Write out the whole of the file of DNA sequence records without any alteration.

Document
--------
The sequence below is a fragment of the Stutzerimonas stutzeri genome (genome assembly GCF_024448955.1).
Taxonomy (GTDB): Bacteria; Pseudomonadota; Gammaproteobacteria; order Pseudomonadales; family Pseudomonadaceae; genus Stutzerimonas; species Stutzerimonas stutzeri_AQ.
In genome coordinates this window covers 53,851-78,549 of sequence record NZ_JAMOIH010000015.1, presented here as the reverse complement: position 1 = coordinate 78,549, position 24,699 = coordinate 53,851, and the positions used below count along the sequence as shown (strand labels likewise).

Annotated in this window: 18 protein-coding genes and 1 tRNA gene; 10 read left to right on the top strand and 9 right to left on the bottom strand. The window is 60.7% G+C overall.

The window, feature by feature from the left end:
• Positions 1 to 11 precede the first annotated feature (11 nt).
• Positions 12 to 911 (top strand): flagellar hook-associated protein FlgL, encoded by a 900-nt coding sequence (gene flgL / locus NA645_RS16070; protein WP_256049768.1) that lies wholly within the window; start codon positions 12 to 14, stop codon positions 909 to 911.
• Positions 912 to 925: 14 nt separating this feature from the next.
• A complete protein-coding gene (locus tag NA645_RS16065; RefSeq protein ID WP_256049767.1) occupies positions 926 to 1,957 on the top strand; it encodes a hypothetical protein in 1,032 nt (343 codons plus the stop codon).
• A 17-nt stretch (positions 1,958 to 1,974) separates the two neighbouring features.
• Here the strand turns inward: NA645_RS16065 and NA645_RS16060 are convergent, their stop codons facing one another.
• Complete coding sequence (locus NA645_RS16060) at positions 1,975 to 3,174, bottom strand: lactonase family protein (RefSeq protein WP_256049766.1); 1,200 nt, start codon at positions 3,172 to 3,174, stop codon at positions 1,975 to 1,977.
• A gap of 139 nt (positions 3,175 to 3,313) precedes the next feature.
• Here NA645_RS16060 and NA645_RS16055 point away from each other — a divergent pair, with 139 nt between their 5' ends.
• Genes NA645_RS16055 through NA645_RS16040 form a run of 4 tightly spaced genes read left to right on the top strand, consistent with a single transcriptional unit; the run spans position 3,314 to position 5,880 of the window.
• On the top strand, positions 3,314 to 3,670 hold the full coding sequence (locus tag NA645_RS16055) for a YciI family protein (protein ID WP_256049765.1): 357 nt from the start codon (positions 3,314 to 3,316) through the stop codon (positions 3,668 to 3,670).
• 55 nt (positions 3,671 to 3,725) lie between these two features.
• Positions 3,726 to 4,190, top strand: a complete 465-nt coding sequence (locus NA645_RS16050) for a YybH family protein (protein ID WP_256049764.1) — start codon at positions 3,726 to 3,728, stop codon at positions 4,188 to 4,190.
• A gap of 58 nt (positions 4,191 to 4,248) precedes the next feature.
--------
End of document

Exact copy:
The sequence below is a fragment of the Stutzerimonas stutzeri genome (genome assembly GCF_024448955.1).
Taxonomy (GTDB): Bacteria; Pseudomonadota; Gammaproteobacteria; order Pseudomonadales; family Pseudomonadaceae; genus Stutzerimonas; species Stutzerimonas stutzeri_AQ.
In genome coordinates this window covers 53,851-78,549 of sequence record NZ_JAMOIH010000015.1, presented here as the reverse complement: position 1 = coordinate 78,549, position 24,699 = coordinate 53,851, and the positions used below count along the sequence as shown (strand labels likewise).

Annotated in this window: 18 protein-coding genes and 1 tRNA gene; 10 read left to right on the top strand and 9 right to left on the bottom strand. The window is 60.7% G+C overall.

The window, feature by feature from the left end:
• Positions 1 to 11 precede the first annotated feature (11 nt).
• Positions 12 to 911 (top strand): flagellar hook-associated protein FlgL, encoded by a 900-nt coding sequence (gene flgL / locus NA645_RS16070; protein WP_256049768.1) that lies wholly within the window; start codon positions 12 to 14, stop codon positions 909 to 911.
• Positions 912 to 925: 14 nt separating this feature from the next.
• A complete protein-coding gene (locus tag NA645_RS16065; RefSeq protein ID WP_256049767.1) occupies positions 926 to 1,957 on the top strand; it encodes a hypothetical protein in 1,032 nt (343 codons plus the stop codon).
• A 17-nt stretch (positions 1,958 to 1,974) separates the two neighbouring features.
• Here the strand turns inward: NA645_RS16065 and NA645_RS16060 are convergent, their stop codons facing one another.
• Complete coding sequence (locus NA645_RS16060) at positions 1,975 to 3,174, bottom strand: lactonase family protein (RefSeq protein WP_256049766.1); 1,200 nt, start codon at positions 3,172 to 3,174, stop codon at positions 1,975 to 1,977.
• A gap of 139 nt (positions 3,175 to 3,313) precedes the next feature.
• Here NA645_RS16060 and NA645_RS16055 point away from each other — a divergent pair, with 139 nt between their 5' ends.
• Genes NA645_RS16055 through NA645_RS16040 form a run of 4 tightly spaced genes read left to right on the top strand, consistent with a single transcriptional unit; the run spans position 3,314 to position 5,880 of the window.
• On the top strand, positions 3,314 to 3,670 hold the full coding sequence (locus tag NA645_RS16055) for a YciI family protein (protein ID WP_256049765.1): 357 nt from the start codon (positions 3,314 to 3,316) through the stop codon (positions 3,668 to 3,670).
• 55 nt (positions 3,671 to 3,725) lie between these two features.
• Positions 3,726 to 4,190, top strand: a complete 465-nt coding sequence (locus NA645_RS16050) for a YybH family protein (protein ID WP_256049764.1) — start codon at positions 3,726 to 3,728, stop codon at positions 4,188 to 4,190.
• A gap of 58 nt (positions 4,191 to 4,248) precedes the next feature.